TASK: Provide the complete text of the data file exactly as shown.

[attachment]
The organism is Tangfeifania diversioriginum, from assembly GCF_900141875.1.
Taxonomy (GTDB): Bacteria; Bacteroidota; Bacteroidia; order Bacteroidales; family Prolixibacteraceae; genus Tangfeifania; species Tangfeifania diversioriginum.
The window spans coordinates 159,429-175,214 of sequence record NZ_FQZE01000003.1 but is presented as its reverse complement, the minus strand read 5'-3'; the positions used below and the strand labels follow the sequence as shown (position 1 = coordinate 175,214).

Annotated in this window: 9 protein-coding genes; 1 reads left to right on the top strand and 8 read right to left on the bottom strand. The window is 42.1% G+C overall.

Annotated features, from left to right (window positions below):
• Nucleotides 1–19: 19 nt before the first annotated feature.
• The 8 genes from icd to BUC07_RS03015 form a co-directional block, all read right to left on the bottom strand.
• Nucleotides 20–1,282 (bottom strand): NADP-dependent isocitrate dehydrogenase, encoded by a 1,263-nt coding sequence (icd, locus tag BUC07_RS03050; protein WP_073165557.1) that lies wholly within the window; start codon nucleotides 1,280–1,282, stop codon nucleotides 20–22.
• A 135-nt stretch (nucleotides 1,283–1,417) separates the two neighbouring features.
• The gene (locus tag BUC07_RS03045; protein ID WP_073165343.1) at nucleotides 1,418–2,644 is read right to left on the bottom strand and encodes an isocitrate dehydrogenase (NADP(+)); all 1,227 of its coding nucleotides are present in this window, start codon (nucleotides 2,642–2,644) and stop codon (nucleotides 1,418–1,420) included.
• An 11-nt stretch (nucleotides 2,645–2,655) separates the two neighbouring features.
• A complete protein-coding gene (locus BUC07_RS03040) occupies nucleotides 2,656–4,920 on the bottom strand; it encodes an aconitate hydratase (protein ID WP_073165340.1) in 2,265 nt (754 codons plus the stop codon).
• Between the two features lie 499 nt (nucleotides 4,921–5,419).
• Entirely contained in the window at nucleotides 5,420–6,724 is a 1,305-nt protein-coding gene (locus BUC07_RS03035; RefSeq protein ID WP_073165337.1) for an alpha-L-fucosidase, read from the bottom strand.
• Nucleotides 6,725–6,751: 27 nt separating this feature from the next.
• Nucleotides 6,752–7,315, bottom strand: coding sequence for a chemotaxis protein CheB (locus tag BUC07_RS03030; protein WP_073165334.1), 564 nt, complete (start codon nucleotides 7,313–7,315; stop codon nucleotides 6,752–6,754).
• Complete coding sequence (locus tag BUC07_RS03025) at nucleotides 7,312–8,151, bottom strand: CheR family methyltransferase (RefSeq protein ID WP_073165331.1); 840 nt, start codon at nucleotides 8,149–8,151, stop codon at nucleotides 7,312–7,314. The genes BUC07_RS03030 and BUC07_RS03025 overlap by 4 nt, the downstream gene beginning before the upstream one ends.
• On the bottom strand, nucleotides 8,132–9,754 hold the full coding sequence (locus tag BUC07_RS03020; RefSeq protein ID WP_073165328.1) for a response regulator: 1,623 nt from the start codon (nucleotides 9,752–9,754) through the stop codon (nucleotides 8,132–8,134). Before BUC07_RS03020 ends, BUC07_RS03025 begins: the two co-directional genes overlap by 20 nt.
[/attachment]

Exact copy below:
The organism is Tangfeifania diversioriginum, from assembly GCF_900141875.1.
Taxonomy (GTDB): Bacteria; Bacteroidota; Bacteroidia; order Bacteroidales; family Prolixibacteraceae; genus Tangfeifania; species Tangfeifania diversioriginum.
The window spans coordinates 159,429-175,214 of sequence record NZ_FQZE01000003.1 but is presented as its reverse complement, the minus strand read 5'-3'; the positions used below and the strand labels follow the sequence as shown (position 1 = coordinate 175,214).

Annotated in this window: 9 protein-coding genes; 1 reads left to right on the top strand and 8 read right to left on the bottom strand. The window is 42.1% G+C overall.

Annotated features, from left to right (window positions below):
• Nucleotides 1–19: 19 nt before the first annotated feature.
• The 8 genes from icd to BUC07_RS03015 form a co-directional block, all read right to left on the bottom strand.
• Nucleotides 20–1,282 (bottom strand): NADP-dependent isocitrate dehydrogenase, encoded by a 1,263-nt coding sequence (icd, locus tag BUC07_RS03050; protein WP_073165557.1) that lies wholly within the window; start codon nucleotides 1,280–1,282, stop codon nucleotides 20–22.
• A 135-nt stretch (nucleotides 1,283–1,417) separates the two neighbouring features.
• The gene (locus tag BUC07_RS03045; protein ID WP_073165343.1) at nucleotides 1,418–2,644 is read right to left on the bottom strand and encodes an isocitrate dehydrogenase (NADP(+)); all 1,227 of its coding nucleotides are present in this window, start codon (nucleotides 2,642–2,644) and stop codon (nucleotides 1,418–1,420) included.
• An 11-nt stretch (nucleotides 2,645–2,655) separates the two neighbouring features.
• A complete protein-coding gene (locus BUC07_RS03040) occupies nucleotides 2,656–4,920 on the bottom strand; it encodes an aconitate hydratase (protein ID WP_073165340.1) in 2,265 nt (754 codons plus the stop codon).
• Between the two features lie 499 nt (nucleotides 4,921–5,419).
• Entirely contained in the window at nucleotides 5,420–6,724 is a 1,305-nt protein-coding gene (locus BUC07_RS03035; RefSeq protein ID WP_073165337.1) for an alpha-L-fucosidase, read from the bottom strand.
• Nucleotides 6,725–6,751: 27 nt separating this feature from the next.
• Nucleotides 6,752–7,315, bottom strand: coding sequence for a chemotaxis protein CheB (locus tag BUC07_RS03030; protein WP_073165334.1), 564 nt, complete (start codon nucleotides 7,313–7,315; stop codon nucleotides 6,752–6,754).
• Complete coding sequence (locus tag BUC07_RS03025) at nucleotides 7,312–8,151, bottom strand: CheR family methyltransferase (RefSeq protein ID WP_073165331.1); 840 nt, start codon at nucleotides 8,149–8,151, stop codon at nucleotides 7,312–7,314. The genes BUC07_RS03030 and BUC07_RS03025 overlap by 4 nt, the downstream gene beginning before the upstream one ends.
• On the bottom strand, nucleotides 8,132–9,754 hold the full coding sequence (locus tag BUC07_RS03020; RefSeq protein ID WP_073165328.1) for a response regulator: 1,623 nt from the start codon (nucleotides 9,752–9,754) through the stop codon (nucleotides 8,132–8,134). Before BUC07_RS03020 ends, BUC07_RS03025 begins: the two co-directional genes overlap by 20 nt.